What Do Cholesterol Crystals In Urine Indicate?

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Crystals in urine 

Your urine can be a good indicator of what is occurring inside your body and your general health and well-being. 

Crystal formation in the urine is called crystalluria.¹ 

Crystals in urine are formed from minerals and compounds. These minerals and compounds may remain free and separated from one another in urine, or they may clump together and form solid masses of numerous shapes and sizes. Minerals and compounds may bond together in the urine while still in the urinary tract or after urine has been passed.

Most crystals form when urine is too highly concentrated. This is when there is an excessive number of minerals and compounds and not enough liquid — which is the perfect environment for crystals to form. If left untreated, crystals can become large and develop into kidney stones, obstructing the renal tract and possibly leading to acute renal failure.

The pH of your urine is also known to contribute to the formation of crystals.

Normal urine contains many compounds and minerals from which crystals can form — therefore, most crystals are not problematic and may be present in the urine of healthy individuals. However, some crystals can be an indication of a serious medical condition.

Main causes of cholesterol crystals and other crystals in the urine:

  • Dehydration is the leading cause of urine becoming too concentrated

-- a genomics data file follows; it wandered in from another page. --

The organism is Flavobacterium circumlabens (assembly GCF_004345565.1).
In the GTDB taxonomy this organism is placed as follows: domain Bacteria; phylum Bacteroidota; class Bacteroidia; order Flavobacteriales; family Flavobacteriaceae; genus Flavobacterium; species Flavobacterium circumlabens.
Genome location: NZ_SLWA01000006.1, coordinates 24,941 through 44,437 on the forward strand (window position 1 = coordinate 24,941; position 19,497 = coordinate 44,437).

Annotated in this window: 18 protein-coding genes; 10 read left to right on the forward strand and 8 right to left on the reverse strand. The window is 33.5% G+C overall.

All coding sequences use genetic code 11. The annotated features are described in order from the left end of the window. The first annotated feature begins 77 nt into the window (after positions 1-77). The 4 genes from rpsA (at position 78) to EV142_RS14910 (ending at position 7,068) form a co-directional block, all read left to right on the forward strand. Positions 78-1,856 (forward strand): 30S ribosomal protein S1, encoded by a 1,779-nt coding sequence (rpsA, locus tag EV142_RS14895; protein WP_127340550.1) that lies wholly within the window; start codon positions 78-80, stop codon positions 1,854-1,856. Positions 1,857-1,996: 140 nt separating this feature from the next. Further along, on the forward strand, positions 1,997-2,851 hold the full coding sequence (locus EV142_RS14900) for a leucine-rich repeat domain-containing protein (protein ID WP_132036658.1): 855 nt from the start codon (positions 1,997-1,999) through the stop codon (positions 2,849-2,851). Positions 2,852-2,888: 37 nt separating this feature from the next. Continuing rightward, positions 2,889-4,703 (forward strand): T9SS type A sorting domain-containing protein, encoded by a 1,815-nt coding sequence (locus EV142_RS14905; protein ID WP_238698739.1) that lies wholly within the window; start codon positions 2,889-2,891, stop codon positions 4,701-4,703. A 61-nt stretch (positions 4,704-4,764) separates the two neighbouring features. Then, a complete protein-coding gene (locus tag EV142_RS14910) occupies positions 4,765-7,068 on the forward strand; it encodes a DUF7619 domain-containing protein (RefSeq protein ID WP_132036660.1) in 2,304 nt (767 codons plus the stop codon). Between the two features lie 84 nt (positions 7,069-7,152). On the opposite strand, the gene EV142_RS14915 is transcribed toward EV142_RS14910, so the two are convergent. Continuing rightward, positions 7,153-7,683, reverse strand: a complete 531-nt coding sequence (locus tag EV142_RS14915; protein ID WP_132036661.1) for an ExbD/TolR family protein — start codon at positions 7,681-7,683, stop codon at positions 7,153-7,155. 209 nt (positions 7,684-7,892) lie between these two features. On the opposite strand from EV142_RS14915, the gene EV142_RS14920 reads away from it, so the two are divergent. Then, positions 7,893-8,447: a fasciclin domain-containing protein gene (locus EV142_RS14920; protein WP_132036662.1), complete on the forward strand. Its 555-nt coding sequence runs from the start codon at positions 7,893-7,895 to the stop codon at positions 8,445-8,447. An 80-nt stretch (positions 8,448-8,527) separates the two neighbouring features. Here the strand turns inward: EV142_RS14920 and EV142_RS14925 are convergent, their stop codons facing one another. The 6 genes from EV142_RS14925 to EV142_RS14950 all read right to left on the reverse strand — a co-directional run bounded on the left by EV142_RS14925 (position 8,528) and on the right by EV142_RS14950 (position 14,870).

• Eating an excess of particular macronutrients and micronutrients, the most common being protein and vitamin C

  • Consuming high amounts of salt, sugar, saturated fats, trans fat, and alcohol

  • Smoking

  • Taking illicit drugs

  • High cholesterol

  • Excess body weight

  • Certain medications and supplements

  • A urinary tract infection

Cholesterol crystals in the urine


Small amounts of cholesterol crystals can be present in normal urine, which are thought to be from the normal breakdown of cells. However, elevated levels of cholesterol crystals are abnormal. If excessive levels are found in urine, they may be a strong indicator of nephrotic syndrome or kidney failure. The reason for this is not well understood. 

Cholesterol crystal growth may be highly promoted by acidic and concentrated urine.

Symptoms of nephrotic syndrome include puffiness in the legs, ankles, feet, face, and hands, weight gain, fatigue, foamy urine, and reduced appetite.

The main symptoms of kidney failure include decreased urine output, headaches, puffiness in the legs and ankles, fatigue, insomnia, chest pain, nausea, and confusion. 

Appearance: Cholesterol crystals are unique in their shape and are generally easy to identify in urine samples. They are see-through with well-defined outlines. They usually take on a rectangular shape with a notch in one or more corners.

Other types of crystals in the urine

Around 100 crystalline formations have been discovered. Only 15 are well-researched and often seen in urine samples. The others are rare, and little is known about them or their causes.